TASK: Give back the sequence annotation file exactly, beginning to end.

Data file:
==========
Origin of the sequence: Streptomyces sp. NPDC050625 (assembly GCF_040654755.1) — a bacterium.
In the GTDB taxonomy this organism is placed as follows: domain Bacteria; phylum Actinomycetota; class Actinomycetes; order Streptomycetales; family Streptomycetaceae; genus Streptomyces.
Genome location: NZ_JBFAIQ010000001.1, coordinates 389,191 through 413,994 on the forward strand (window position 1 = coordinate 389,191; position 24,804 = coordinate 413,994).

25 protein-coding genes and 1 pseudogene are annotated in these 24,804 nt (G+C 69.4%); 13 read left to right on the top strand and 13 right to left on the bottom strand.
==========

Origin of the sequence: Streptomyces sp. NPDC050625 (assembly GCF_040654755.1) — a bacterium.
In the GTDB taxonomy this organism is placed as follows: domain Bacteria; phylum Actinomycetota; class Actinomycetes; order Streptomycetales; family Streptomycetaceae; genus Streptomyces.
Genome location: NZ_JBFAIQ010000001.1, coordinates 389,191 through 413,994 on the forward strand (window position 1 = coordinate 389,191; position 24,804 = coordinate 413,994).

25 protein-coding genes and 1 pseudogene are annotated in these 24,804 nt (G+C 69.4%); 13 read left to right on the top strand and 13 right to left on the bottom strand.